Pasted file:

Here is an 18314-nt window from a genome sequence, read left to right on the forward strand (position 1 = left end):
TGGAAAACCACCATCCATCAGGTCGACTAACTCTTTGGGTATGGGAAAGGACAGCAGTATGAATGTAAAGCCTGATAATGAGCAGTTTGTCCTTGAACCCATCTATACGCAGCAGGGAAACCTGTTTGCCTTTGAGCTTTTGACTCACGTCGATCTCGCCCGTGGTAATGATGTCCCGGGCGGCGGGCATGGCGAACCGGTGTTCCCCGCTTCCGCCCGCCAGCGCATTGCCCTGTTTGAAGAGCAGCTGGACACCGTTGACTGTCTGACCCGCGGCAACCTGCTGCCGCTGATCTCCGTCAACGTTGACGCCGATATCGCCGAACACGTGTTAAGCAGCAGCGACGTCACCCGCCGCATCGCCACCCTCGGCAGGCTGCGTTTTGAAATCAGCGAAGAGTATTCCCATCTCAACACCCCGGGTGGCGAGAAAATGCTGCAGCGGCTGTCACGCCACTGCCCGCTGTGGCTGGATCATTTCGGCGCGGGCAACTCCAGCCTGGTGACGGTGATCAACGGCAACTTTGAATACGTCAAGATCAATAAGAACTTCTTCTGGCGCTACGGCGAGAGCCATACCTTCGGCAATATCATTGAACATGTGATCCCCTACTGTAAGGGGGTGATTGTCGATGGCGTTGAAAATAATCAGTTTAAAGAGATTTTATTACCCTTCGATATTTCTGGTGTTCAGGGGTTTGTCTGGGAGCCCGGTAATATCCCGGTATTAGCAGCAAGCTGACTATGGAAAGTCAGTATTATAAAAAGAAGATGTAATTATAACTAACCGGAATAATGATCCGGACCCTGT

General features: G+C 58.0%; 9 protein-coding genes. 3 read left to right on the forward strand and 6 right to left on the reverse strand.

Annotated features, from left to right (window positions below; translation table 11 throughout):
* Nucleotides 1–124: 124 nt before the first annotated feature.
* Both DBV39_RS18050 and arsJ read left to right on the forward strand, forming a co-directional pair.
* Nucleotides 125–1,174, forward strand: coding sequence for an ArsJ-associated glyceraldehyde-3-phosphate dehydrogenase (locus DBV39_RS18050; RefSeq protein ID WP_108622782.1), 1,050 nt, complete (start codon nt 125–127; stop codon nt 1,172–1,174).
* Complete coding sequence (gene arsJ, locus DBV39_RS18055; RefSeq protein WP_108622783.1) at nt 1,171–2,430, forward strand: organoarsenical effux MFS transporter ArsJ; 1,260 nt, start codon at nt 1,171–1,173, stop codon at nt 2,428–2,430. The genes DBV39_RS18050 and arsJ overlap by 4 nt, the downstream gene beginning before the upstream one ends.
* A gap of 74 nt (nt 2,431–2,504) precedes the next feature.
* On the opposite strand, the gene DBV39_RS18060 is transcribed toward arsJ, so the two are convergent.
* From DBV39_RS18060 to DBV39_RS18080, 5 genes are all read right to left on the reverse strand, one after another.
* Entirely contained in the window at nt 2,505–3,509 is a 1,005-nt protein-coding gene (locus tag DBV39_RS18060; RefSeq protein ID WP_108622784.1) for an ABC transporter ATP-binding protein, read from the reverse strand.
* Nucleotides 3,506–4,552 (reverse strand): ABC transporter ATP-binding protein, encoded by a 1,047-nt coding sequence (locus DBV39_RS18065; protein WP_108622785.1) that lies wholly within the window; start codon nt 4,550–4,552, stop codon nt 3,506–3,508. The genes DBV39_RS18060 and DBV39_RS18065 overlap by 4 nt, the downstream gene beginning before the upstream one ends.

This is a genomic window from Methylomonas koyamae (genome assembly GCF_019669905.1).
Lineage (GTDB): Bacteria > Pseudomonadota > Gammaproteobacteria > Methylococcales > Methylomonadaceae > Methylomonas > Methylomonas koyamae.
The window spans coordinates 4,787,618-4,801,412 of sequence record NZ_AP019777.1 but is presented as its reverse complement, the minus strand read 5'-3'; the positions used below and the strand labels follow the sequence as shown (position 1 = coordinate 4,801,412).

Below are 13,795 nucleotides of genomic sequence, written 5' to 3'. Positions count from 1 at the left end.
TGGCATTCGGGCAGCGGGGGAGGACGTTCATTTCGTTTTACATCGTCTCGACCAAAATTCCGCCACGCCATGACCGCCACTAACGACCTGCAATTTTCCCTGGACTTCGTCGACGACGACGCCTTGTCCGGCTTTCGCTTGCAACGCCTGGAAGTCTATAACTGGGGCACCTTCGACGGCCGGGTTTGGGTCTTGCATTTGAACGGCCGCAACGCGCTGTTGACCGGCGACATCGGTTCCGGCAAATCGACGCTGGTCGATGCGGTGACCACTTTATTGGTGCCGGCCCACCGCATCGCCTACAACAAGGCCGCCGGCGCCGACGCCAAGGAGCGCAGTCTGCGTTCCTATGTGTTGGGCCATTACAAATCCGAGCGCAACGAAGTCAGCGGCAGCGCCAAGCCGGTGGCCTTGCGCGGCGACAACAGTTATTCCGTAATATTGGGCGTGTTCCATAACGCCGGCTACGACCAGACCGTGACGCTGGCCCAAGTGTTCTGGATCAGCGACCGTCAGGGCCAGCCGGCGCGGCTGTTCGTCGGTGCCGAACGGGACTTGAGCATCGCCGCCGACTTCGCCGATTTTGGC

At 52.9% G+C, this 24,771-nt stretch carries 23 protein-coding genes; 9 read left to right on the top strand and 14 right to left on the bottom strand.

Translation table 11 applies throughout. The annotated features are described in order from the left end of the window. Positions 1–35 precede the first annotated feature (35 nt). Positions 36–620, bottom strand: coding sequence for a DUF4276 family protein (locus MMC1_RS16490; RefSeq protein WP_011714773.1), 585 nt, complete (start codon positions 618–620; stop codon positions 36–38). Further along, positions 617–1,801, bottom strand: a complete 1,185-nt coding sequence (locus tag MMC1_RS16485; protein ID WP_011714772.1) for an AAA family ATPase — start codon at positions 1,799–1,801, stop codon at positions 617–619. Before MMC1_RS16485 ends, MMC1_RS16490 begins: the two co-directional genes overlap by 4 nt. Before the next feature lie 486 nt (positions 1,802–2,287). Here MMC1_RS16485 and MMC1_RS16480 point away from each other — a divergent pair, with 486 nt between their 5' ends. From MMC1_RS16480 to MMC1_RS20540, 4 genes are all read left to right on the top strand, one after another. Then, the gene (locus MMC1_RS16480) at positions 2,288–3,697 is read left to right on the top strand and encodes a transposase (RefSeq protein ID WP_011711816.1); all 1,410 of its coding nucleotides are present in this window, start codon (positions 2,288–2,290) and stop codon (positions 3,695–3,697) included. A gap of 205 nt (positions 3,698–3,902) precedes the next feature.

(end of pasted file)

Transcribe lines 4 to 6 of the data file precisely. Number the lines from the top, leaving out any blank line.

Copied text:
Annotated features, from left to right (window positions below; translation table 11 throughout):
* Nucleotides 1–124: 124 nt before the first annotated feature.
* Both DBV39_RS18050 and arsJ read left to right on the forward strand, forming a co-directional pair.